In today’s article we will dig deeper into RxJS operators and see how we can create our own.
A structural directive works with an instance of a template object. It can conditionally or repeatedly execute that template instance and insert the resulting DOM elements into the page.
The trackBy feature of
ngFor can be confusing. In this article I will create a very simple test case to prove how it works.
Creating a popup menu requires a few advanced aspects of Angular. Our component will simply deal with showing and hiding the menu as well as positioning it at the location where mouse was clicked. The actual menu items and their click handling logic can be supplied by other components that use the popup menu. This makes our popup menu very versatile.
In this article we will learn how to implement retry of a failed HTTP call. This is a great way to learn more about the RxJS operators.
The update.angular.io web site tries to help you with the upgrade process. But I found the instructions too brief for my taste. In this article I will show the steps I have taken to migrate an actual application. This was done in a Mac machine.
Upgrade Global Software Stack
The upgrade web site says that you need Node 8 at minimum. But Angular CLI 6 needs Node 8.9 at minimum. So let’s upgrade Node and NPM first.
npm i -g npm brew update brew upgrade node
Next, upgrade Angular CLI to version 6.
npm install -g @angular/cli
Upgrade Packages for Your Application
Go to the root of your project (where package.json is located). Then run this command twice:
npm install @angular/cli --save-dev npm install @angular/cli --save-dev
That will merely upgrade the locally installed Angular CLI to 1.7. At this level the CLI has the “update” option. So we can use that to migrate to Angular CLI 6.
Run the following command twice. The first one runs with CLI 1.7 and the second one uses CLI 6.0.
ng update @angular/cli ng update @angular/cli
Next, run this to upgrade the rest of the packages to Angular 6.
ng update @angular/core
Upgrade Any third Party Packages
If your application depends on third party (non-Angular) packages try to migrate to the latest version. Older versions may have worked for Angular 5 but might run into problems with Angular 6.
Migrate RxJS to Version 6
Angular 6 uses RxJS 6. This release of RxJS has had a lot of breaking changes. If you try to compile your application now you will get a lot of errors related to RxJs. There are two ways of fixing this:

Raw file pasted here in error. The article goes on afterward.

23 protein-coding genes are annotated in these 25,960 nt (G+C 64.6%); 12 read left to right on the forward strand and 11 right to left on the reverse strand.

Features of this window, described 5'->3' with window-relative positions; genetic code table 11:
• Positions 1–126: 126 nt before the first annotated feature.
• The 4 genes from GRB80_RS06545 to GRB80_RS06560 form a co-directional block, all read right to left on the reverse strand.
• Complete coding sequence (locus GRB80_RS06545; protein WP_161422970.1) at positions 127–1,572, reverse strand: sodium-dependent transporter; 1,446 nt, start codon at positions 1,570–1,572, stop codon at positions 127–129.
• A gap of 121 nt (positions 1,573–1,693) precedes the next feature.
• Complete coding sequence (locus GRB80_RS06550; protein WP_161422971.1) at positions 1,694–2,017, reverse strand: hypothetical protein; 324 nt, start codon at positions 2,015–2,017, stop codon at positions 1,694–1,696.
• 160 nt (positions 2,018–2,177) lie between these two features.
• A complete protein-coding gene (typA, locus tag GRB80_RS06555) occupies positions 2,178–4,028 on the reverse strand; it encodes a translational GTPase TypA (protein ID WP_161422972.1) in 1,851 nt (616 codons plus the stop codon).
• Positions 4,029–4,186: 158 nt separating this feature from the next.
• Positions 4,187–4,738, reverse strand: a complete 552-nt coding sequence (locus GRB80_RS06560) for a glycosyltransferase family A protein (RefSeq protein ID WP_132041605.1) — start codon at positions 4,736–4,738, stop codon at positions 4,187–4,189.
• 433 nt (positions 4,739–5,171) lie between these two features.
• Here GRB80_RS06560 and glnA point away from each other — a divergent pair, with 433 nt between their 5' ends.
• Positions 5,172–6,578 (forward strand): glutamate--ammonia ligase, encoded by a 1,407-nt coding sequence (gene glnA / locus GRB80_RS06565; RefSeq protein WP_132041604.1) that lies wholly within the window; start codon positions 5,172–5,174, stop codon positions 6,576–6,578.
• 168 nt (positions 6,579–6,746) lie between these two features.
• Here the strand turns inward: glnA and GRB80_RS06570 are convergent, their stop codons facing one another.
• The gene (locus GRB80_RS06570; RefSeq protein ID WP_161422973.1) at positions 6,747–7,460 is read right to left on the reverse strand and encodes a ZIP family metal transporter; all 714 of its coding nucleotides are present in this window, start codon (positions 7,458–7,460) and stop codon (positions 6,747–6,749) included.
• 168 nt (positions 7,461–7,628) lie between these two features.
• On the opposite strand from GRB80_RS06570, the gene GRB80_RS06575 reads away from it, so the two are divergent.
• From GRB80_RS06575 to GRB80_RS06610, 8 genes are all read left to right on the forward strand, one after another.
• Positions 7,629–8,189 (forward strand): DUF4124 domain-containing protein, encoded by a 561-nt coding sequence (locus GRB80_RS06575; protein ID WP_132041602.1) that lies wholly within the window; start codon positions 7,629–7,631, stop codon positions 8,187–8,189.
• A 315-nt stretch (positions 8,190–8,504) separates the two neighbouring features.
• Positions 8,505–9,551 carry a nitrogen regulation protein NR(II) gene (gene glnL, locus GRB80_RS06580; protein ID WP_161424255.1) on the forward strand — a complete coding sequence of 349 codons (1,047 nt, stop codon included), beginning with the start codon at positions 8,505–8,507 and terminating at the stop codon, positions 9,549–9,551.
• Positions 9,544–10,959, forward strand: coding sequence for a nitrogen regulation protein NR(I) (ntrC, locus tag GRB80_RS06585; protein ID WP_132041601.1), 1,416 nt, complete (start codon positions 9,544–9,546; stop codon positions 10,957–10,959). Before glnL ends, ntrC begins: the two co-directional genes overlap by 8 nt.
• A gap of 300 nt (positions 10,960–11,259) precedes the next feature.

- For a quick fix install the
rxjs-compatpackage. This will fix most problems but will increase the size of your application.
- Manually go through and fix the breaking changes as described in the RxJS 6 migration guide.
Using the rxjs-compat Package
To install the
rxjs-compat package run:
npm install rxjs-compat@6 --save
Do a build of your application to make sure everything compiles.
Migration Without the
You should aim to properly migrate RxJS and not depend on
rxjs-compat for very long. The
rxjs-5-to-6-migrate tool can migrate most of your code. But it only works if your Angular code compiles properly. So we must initially use
rxjs-compat, migrate the code using
rxjs-5-to-6-migrate and then uninstall
Let’s get started.
npm i -g rxjs-tslint npm install rxjs-compat@6 --save rxjs-5-to-6-migrate -p src/tsconfig.app.json
This will make most of the changes needed in your code to be compatible with RxJS 6.
Next go through the RxJS 6 migration guide and fix the import statements in your code. For example,
Observable is now imported form
rxjs-compat and run a build of your application to make sure everything compiles fine.
npm uninstall rxjs-compat@6 --save ng build --prod
You may see this error message:
ERROR in node_modules/rxjs/Subscription.d.ts(1,15): error TS2307: Cannot find module 'rxjs-compat/Subscription
This can happen if a third party package is using
rxjs-compat. Look for all third party package you are using and try to migrate to the latest version.
We already know Angular lets every component define its own private styles. Similar smart features exist for other static asset files like images. In today’s article I will explore this area.
Services are easier to test than components. This should encourage you to write more unit tests for services. In this tutorial we will discuss the most common scenarios for service testing.
One of the several advantages of using dependency injection is that we can switch the provider class of a service very easily. This is most commonly done from unit tests. But some advanced applications can use alternate services in production.